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Red Hat's stock price now higher than Microsoft's

Anonymous Coward writes | more than 4 years ago

Red Hat Software 3

isabright (666) writes "Did anyone see this historic event coming? As of the last Nasdaq trade on October 19, 2009, Red Hat’s share price stood at $28.46 with the mighty Microsoft in its shadow at $26.36. That's right, the Linux vendor Red Hat now has a higher share price than Microsoft and it isn't due to the dotcom boom. Who said you can’t make a business out of free software? What’s more, the growth in the value of each share tells a very different story. According to Nasdaq data, since 2001 Red Hat has experienced more than 600 per cent growth, while during the same period Microsoft has experienced negative growth of its share price. How long will it take Microsoft to regain its lost share value?"
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And? (0)

Anonymous Coward | more than 4 years ago | (#29808841)

Meaningless, unless you tell us how many shares each company trades... My company, AC Inc, is worth $28.47. We've issued one share, to me. Our share price is higher than Red Hat's! Woohoo.

Correct (1)

br00tus (528477) | more than 4 years ago | (#29811757)

Red Hat is divided into 187 million shares. Microsoft is divided into 8 billion shares. The net worth of Microsoft is 44 times that of Red Hat. I would love to see Red Hat overtake Microsoft, but we're nowhere near that.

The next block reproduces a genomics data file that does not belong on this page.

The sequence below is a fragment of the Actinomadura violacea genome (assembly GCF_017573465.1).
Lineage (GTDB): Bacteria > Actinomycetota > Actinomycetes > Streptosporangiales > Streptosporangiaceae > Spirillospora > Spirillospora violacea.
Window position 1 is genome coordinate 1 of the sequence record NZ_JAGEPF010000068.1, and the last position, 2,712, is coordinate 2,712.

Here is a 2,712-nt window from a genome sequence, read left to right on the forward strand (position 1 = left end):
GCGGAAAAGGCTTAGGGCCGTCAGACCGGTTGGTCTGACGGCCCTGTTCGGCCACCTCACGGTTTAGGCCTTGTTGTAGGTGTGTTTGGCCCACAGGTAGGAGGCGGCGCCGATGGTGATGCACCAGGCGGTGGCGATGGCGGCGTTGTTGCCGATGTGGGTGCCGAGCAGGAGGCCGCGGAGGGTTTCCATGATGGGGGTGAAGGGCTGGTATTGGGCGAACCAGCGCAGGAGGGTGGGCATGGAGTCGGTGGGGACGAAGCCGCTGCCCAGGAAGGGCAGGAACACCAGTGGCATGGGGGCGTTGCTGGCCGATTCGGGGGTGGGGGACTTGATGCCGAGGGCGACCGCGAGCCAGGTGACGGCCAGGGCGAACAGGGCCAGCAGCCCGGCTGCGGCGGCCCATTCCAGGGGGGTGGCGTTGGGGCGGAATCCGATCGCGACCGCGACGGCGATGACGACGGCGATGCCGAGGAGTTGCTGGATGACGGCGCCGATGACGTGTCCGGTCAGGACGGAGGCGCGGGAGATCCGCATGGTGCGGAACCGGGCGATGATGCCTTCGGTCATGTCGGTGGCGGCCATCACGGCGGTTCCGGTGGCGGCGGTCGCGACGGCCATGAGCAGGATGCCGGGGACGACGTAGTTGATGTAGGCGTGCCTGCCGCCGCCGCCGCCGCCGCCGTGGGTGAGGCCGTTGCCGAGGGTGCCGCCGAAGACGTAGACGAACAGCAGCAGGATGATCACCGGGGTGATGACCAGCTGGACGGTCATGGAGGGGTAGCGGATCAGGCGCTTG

Which stock would you want to own? (1)

kaaona (252061) | more than 4 years ago | (#29813015)

For years we've watched buttoned-down stock market analysts downplay the viability of Red Hat's fee-for-service business model. At the same time those analysts have fawned all over Microsoft as a can't-lose financial juggernaut -- much like Wal-Mart. In hindsight in recent years it looks like Microsoft now has more in common with General Motors of the '70s and '80s than with Wal-Mart. Their product lines are bloated, over-priced, have poor quality, and are widely perceived as both cumbersome and unsafe to operate. Also like GM, Microsoft seems to have lost touch with the needs and frustrations of its rank & file customers. Unless Windows 7 is a boffo hit in the consumer market, no amount of corporate sales will prevent it from becoming the next GM of the stock market. This morning a Dow-Jones analyst writes "Microsoft Corp. (MSFT) is expected to post sharp declines in profit and sales when it reports fiscal first-quarter results before the market opens Friday, as the software giant struggles to rebound from a disastrous weakening of demand for its software." Red Hat, on the other hand, has been making steady inroads in corporate America, Europe, and China by providing targeted, high-performance and cost-competitive software alternatives to Microsoft products. S&P analysts are predicting 12-month target prices of $27 for both, despite negative forecasts for Microsoft and positive for Red Hat.

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